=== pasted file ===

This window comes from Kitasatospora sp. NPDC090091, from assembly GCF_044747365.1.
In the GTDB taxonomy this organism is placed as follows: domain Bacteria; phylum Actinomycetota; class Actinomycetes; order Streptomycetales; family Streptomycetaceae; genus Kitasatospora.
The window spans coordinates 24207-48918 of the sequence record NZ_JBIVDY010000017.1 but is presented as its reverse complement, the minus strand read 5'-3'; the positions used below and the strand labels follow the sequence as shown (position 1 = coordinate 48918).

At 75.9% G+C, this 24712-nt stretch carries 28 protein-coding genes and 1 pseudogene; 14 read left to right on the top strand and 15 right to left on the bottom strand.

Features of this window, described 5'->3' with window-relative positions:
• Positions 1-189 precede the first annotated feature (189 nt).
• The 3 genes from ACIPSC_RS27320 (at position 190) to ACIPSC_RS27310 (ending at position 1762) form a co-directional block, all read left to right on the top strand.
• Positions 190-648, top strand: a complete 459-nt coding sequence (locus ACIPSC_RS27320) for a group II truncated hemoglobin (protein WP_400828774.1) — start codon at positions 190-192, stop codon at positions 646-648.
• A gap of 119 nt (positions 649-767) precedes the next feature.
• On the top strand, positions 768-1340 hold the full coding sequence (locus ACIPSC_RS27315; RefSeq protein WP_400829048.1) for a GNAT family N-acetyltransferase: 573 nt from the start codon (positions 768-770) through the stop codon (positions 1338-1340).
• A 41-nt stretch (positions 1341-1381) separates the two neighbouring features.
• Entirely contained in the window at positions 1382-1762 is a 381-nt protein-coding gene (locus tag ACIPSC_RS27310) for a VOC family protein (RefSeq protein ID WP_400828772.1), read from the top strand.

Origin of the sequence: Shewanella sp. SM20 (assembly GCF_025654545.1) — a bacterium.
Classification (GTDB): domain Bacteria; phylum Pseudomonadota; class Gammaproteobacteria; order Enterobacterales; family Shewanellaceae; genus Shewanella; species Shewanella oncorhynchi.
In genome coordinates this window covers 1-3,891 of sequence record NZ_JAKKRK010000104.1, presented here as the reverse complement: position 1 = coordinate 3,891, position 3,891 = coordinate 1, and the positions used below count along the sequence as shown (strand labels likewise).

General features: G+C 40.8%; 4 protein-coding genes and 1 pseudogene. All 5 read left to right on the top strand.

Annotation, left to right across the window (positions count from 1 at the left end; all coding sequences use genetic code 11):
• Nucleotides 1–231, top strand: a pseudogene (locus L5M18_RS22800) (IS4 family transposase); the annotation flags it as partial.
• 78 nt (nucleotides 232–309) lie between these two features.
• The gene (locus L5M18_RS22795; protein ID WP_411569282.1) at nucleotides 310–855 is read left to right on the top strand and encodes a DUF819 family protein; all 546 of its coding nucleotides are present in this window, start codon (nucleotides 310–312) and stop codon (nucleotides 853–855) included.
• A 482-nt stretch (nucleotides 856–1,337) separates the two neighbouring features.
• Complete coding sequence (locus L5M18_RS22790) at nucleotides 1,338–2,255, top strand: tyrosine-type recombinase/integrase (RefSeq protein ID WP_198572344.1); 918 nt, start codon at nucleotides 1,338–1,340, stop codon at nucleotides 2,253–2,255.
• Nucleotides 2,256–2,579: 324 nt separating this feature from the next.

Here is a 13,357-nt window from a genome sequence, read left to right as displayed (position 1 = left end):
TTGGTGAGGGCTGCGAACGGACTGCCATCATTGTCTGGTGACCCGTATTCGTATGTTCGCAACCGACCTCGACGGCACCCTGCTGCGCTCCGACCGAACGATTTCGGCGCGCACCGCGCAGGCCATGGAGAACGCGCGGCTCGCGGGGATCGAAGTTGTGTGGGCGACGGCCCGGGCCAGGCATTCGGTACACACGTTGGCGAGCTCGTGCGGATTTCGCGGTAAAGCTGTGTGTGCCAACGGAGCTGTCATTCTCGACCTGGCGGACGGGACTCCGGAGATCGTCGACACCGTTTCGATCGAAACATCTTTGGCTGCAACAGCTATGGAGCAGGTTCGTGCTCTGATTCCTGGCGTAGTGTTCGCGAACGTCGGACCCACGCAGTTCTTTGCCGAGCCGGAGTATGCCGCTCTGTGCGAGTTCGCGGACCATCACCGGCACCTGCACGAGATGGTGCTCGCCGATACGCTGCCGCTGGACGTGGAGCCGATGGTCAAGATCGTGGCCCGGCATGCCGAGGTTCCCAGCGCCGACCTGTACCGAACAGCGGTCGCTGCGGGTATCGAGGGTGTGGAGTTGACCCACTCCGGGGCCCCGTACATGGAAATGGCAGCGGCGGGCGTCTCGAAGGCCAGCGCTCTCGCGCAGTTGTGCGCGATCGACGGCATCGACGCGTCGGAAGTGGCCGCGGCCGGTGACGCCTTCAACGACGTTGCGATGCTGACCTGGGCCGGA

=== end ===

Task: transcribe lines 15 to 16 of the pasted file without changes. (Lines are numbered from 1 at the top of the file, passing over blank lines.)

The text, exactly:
In genome coordinates this window covers 1-3,891 of sequence record NZ_JAKKRK010000104.1, presented here as the reverse complement: position 1 = coordinate 3,891, position 3,891 = coordinate 1, and the positions used below count along the sequence as shown (strand labels likewise).

General features: G+C 40.8%; 4 protein-coding genes and 1 pseudogene. All 5 read left to right on the top strand.